The skull of an infant or young child is made up of bony plates that allow for growth. The borders at which these plates come together are called sutures or suture lines.
In an infant only a few minutes old, the pressure from delivery may compress the head, making the bony plates overlap at the sutures and creating a small ridge. This is normal in newborns. In the next few days the head expands, the overlapping disappears, and the edges of the bony plates meet edge to edge. This is the normal position.
Diseases or conditions that cause an abnormal increase in the pressure within the head can cause the sutures to spread apart. These separated sutures can be a sign of pressure within the skull (increased intracranial pressure).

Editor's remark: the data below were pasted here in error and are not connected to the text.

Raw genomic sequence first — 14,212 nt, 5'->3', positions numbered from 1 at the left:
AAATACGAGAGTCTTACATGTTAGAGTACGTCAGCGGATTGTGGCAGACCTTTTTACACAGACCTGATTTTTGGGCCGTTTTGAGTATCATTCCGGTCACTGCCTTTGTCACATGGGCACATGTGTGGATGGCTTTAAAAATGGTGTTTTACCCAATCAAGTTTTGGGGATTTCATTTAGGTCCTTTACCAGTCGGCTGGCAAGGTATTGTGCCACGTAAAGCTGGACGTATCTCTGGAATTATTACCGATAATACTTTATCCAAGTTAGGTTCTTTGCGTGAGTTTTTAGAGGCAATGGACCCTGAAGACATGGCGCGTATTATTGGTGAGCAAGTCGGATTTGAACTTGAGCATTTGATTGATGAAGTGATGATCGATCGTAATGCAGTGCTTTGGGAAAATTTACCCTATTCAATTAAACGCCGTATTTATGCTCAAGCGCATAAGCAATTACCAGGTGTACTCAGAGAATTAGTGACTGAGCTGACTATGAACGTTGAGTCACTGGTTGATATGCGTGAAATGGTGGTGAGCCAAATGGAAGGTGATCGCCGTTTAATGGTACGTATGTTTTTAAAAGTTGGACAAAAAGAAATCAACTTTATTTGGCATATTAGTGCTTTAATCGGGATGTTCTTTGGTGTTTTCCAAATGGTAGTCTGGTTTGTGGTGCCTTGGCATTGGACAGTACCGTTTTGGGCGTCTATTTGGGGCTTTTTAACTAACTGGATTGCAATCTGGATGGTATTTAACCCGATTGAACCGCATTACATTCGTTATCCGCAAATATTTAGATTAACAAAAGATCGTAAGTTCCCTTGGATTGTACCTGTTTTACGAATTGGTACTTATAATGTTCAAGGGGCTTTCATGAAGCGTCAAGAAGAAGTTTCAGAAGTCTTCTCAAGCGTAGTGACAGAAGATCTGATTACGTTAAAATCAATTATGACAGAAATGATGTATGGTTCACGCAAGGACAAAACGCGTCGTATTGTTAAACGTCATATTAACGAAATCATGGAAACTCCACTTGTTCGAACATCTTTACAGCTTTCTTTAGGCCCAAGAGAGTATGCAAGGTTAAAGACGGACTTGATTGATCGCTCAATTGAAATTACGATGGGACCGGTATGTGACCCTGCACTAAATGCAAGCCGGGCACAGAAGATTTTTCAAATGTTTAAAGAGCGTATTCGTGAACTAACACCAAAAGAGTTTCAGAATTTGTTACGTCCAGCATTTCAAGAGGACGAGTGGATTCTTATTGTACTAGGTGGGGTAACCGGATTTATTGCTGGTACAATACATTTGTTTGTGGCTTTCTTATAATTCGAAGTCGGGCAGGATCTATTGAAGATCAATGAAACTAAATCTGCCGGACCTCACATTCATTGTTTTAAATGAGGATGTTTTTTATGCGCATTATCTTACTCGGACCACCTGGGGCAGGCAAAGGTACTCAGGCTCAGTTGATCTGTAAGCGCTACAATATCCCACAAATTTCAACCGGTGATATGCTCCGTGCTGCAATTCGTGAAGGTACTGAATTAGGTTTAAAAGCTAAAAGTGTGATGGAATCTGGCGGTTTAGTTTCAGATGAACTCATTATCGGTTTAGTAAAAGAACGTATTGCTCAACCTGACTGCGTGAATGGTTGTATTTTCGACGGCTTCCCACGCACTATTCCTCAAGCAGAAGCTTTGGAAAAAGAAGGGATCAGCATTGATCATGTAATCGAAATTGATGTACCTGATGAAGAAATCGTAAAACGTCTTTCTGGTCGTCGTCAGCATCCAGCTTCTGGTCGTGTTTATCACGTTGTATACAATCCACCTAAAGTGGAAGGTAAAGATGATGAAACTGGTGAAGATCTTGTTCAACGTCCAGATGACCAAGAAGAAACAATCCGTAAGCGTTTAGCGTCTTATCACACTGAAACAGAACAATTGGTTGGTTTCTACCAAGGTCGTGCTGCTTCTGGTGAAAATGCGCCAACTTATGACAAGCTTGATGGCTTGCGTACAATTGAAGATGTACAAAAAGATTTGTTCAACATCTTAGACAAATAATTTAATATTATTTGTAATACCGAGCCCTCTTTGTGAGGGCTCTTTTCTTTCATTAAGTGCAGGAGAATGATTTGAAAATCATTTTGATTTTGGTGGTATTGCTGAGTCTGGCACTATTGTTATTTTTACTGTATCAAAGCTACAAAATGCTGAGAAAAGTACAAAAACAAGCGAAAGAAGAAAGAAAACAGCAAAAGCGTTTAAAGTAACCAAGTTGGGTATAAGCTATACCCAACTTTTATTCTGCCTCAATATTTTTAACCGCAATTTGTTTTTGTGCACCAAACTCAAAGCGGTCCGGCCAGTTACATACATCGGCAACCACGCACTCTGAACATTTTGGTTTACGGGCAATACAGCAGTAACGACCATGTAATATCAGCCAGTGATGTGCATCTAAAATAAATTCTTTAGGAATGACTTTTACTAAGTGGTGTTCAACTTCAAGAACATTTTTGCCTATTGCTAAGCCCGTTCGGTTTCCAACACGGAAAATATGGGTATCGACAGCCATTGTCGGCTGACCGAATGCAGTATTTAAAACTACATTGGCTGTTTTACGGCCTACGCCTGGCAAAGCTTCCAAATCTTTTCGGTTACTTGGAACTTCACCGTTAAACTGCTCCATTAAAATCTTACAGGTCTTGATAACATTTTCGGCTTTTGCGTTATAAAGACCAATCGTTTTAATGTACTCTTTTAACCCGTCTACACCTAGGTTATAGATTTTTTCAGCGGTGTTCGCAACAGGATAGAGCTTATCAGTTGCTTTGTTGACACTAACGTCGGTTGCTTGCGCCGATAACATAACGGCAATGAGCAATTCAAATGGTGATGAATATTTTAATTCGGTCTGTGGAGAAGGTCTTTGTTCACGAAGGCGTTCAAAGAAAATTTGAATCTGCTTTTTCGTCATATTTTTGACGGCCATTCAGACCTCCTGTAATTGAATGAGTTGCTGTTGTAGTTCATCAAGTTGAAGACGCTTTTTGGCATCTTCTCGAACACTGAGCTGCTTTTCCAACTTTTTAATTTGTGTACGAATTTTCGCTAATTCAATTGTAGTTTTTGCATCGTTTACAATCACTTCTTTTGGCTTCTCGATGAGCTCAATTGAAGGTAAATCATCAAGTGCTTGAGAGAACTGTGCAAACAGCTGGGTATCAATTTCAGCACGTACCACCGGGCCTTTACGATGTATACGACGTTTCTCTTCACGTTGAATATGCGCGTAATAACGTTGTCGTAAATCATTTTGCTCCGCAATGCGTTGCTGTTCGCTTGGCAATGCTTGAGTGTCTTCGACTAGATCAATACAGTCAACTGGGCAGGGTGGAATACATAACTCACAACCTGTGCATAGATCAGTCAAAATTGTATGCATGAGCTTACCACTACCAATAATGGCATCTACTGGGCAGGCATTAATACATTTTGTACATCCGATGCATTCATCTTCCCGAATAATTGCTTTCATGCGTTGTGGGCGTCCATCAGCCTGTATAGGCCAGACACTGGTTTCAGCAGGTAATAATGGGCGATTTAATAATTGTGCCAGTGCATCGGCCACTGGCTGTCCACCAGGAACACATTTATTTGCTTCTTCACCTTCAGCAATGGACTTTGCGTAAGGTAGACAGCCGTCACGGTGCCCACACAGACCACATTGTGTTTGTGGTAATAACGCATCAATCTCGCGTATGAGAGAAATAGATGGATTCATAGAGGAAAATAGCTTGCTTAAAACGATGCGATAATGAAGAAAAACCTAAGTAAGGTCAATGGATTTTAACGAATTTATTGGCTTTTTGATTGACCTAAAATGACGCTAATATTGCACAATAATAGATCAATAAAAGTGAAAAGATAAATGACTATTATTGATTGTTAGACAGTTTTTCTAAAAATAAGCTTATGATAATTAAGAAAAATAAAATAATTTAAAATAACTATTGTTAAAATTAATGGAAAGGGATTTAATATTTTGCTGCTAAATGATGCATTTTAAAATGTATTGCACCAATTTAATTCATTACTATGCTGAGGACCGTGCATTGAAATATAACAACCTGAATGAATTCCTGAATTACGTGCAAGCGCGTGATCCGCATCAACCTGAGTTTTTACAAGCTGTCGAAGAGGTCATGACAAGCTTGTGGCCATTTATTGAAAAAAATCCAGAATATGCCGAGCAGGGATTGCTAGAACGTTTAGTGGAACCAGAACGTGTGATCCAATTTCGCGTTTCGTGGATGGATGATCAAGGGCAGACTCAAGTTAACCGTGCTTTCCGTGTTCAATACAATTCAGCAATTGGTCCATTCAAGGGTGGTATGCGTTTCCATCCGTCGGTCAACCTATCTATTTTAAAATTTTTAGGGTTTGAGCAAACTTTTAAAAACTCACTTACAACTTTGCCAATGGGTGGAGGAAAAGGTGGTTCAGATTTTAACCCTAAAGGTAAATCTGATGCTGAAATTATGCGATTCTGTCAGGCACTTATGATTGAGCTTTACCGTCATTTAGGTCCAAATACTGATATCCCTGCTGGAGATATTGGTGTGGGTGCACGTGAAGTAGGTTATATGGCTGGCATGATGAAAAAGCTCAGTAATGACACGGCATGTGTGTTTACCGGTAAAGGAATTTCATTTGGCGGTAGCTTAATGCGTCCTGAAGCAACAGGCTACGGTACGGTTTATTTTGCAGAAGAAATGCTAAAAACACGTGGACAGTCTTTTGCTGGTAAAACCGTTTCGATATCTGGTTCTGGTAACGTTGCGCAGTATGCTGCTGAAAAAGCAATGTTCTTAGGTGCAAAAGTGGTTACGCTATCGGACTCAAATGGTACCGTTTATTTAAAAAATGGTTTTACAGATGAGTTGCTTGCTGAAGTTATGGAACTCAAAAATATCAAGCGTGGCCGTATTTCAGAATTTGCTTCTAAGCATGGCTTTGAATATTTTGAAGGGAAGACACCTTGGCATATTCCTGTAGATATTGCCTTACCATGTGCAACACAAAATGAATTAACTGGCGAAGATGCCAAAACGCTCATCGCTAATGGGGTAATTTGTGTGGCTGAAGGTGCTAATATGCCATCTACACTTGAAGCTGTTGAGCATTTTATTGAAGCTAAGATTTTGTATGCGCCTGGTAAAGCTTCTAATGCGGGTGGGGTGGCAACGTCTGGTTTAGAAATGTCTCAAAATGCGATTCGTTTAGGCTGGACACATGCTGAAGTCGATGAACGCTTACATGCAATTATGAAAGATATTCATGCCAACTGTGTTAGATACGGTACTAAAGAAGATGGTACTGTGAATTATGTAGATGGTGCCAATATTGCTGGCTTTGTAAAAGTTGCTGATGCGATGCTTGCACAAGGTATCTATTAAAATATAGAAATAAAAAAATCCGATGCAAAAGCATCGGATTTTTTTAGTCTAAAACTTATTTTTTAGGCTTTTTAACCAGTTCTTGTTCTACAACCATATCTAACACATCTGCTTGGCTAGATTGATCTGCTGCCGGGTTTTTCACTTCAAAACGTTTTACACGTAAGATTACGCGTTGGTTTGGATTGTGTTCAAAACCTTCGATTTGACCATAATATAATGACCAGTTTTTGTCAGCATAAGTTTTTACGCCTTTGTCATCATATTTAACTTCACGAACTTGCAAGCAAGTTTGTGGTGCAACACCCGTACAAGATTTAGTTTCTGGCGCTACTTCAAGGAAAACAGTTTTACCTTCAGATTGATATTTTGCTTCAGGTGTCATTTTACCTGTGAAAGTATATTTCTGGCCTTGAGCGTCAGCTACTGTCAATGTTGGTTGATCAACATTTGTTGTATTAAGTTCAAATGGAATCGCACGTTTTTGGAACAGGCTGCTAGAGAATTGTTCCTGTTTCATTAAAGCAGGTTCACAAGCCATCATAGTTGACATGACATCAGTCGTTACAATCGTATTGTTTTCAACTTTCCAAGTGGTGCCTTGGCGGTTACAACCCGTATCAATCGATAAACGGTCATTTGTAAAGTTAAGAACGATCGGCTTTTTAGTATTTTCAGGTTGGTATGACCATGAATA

Separated sutures may be associated with bulging fontanelles. If intracranial pressure is increased a lot, there may be large veins over the scalp.